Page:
Cyclist killed on road up Burnaby Mountain, Charles Masala, was renowned for supporting students in Zambia

    1 of 4 2 of 4

      A Vancouver professional engineer who went to extraordinary lengths to promote education in southern Africa is the man who died in a hit-and-run crash at the base of Burnaby Mountain.

      Charles Masala, 53, was riding his bike along Gaglardi Road when he was struck by an SUV on June 29. He didn't survive his injuries.

      Friends have created a makeshift memorial for the father of two, according to Global B.C. News.

      In 1989, Masala graduated from the University of Zambia with a bachelor's of engineering degree. A year later, he obtained a master's degree from the University of New Castle Upon Tyne.

      In 1995 after moving to Canada, he graduated from the University of British Columbia with a master's degree of applied science and has been an engineer since then.

      According to the Association of Engineers and Geoscientists of B.C. website, Masala worked for Klohn Crippen Berger Ltd. in Vancouver. His primary area of expertise was water resources, and he had secondary expertise in hydrology.

      He left Klohn Crippen Berger last year and went to Golder Associates.

      "I have been directly involved in studies relating to mine water management, including water quality and characterization, surface water management and design, and water treatment in North and South America," Masala wrote in a 2016 technical report on a feasibility study for the Fruta del Norte project in Ecuador.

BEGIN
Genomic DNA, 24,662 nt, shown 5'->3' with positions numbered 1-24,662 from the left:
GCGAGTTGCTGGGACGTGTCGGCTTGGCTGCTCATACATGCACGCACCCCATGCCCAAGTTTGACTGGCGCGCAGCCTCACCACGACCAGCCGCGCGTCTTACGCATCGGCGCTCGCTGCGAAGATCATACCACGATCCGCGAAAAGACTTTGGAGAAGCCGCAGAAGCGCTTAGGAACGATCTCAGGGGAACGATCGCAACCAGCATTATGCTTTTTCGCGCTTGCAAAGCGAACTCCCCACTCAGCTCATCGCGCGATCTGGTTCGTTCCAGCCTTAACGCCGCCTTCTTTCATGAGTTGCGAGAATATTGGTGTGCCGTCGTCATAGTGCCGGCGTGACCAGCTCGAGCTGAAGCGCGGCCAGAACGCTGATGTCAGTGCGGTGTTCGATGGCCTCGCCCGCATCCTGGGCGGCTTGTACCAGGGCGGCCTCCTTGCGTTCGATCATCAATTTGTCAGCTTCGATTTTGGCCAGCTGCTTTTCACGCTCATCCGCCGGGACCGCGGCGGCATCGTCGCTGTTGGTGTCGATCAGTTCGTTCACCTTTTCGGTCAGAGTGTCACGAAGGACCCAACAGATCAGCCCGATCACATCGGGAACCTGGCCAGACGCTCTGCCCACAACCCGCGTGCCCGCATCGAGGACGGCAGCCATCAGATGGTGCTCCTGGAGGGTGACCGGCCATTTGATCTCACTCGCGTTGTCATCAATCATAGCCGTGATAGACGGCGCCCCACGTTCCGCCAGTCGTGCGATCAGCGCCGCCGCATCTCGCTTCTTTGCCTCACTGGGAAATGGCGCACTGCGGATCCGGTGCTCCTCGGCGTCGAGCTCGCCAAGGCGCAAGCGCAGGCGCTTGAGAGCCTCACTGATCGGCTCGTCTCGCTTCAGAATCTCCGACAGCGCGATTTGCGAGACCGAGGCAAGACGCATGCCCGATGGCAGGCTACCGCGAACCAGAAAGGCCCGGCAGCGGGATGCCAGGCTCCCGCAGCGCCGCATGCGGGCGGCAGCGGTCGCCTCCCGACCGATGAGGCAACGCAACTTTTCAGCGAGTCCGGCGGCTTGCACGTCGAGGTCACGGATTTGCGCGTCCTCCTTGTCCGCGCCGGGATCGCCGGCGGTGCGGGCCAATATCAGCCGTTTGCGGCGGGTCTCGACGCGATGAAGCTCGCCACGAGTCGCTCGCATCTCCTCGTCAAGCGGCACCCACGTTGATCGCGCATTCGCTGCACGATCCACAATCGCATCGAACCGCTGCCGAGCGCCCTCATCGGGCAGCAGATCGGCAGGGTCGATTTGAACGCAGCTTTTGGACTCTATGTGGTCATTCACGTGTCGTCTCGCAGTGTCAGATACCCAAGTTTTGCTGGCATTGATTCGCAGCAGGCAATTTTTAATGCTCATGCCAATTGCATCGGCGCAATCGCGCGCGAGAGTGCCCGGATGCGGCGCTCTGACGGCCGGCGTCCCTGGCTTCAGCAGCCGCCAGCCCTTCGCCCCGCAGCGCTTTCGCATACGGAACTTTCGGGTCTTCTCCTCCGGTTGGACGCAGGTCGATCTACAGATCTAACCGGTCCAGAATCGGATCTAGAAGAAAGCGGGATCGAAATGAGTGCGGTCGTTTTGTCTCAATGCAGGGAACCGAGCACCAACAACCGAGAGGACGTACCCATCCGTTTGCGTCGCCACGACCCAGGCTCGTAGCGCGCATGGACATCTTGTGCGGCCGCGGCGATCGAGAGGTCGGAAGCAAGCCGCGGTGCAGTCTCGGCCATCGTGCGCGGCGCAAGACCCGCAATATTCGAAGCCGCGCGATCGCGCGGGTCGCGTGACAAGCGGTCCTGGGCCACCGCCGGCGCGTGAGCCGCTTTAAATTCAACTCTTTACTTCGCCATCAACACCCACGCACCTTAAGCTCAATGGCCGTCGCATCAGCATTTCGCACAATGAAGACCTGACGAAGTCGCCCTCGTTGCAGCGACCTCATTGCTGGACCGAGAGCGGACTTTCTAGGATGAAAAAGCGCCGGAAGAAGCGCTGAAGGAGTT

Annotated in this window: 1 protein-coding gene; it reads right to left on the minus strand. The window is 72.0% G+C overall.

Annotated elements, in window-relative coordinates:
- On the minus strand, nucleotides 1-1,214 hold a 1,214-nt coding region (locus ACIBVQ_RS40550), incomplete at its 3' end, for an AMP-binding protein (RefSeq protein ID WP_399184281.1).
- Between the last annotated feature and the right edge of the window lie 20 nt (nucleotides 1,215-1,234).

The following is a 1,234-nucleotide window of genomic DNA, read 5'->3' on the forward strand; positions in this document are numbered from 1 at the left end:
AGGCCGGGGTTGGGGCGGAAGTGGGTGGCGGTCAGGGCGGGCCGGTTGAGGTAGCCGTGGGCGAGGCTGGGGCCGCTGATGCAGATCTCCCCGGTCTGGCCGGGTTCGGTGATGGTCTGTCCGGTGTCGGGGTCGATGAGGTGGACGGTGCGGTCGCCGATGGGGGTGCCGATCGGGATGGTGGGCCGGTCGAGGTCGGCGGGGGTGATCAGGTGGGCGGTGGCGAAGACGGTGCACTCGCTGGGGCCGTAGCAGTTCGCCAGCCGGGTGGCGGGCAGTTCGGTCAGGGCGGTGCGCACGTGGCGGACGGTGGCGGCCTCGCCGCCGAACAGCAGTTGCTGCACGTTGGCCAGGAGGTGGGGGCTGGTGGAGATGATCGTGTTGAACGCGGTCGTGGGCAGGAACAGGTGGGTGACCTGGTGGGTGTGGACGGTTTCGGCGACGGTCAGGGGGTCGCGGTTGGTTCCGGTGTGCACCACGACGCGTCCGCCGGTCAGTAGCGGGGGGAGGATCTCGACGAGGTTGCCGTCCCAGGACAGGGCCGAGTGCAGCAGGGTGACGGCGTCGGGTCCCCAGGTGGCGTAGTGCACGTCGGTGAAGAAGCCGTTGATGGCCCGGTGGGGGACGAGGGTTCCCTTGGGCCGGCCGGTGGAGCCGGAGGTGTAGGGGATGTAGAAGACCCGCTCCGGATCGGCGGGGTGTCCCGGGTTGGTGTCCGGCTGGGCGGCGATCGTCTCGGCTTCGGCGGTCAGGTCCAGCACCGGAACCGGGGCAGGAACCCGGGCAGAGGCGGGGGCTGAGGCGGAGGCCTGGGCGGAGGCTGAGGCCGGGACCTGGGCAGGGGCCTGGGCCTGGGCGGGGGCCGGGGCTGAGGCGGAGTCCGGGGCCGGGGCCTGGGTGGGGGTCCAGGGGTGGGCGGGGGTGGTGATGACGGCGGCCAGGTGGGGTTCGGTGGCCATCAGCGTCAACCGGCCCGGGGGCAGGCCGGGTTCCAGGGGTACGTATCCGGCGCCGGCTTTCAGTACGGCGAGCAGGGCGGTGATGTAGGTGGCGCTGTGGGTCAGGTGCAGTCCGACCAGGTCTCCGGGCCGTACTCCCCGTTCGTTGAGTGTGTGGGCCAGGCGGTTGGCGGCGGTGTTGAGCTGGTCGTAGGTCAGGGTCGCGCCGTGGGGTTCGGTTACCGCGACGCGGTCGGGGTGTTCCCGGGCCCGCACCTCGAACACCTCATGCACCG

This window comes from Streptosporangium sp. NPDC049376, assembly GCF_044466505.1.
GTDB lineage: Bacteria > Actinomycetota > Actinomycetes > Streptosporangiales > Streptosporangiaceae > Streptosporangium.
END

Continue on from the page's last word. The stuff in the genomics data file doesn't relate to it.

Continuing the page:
Masala was widely admired for his efforts to give students in his native Zambia an opportunity to succeed in life.

      In 2006 while living in Seattle, he wanted to help a volunteer group that was offering classroom education to a few dozen students near where he grew up.

      Masala and some friends launched the Dwankhozi Hope organization to raise funds for this initiative.

      It now offers education to 600 students from pre-kindergarten to grade 9 in the Dwankhozi community school, according to the group's website.

      Video: The story of Dwankhozi was told in this video, which was posted on YouTube in 2015.

      "Our work has grown to address community health projects, sustainable economic projects, adult education—and recently the construction of a local high school for graduated students in the area," it states. "Dwankhozi Hope is not about charity. It's about justice."

      In 2010, Masala went on a nearly 2,000-kilometre bike ride to raise funds for Dwankhozi Hope, a Zambian organization that runs a school for 600 students from pre-kindergarten to grade 9.

      Below, you can see a video of part of his trip.

      Video: Charles Masala embarked on a 15-day cycling trip from Lusaka, Zambia, to Windhoek, Namibia, to raise funds for the Dwankhozi Hope mission.

      After Masala was struck and killed, Burnaby RCMP detained a vehicle at the top of Burnaby Mountain. As of this writing, there's no word on whether any charges have been laid against the driver or any passengers.

      Watch this 2014 Dwankhozi Hope Week video about the partnership between Queen Anne elementary school in Seattle and Dwankhozi.

      Comments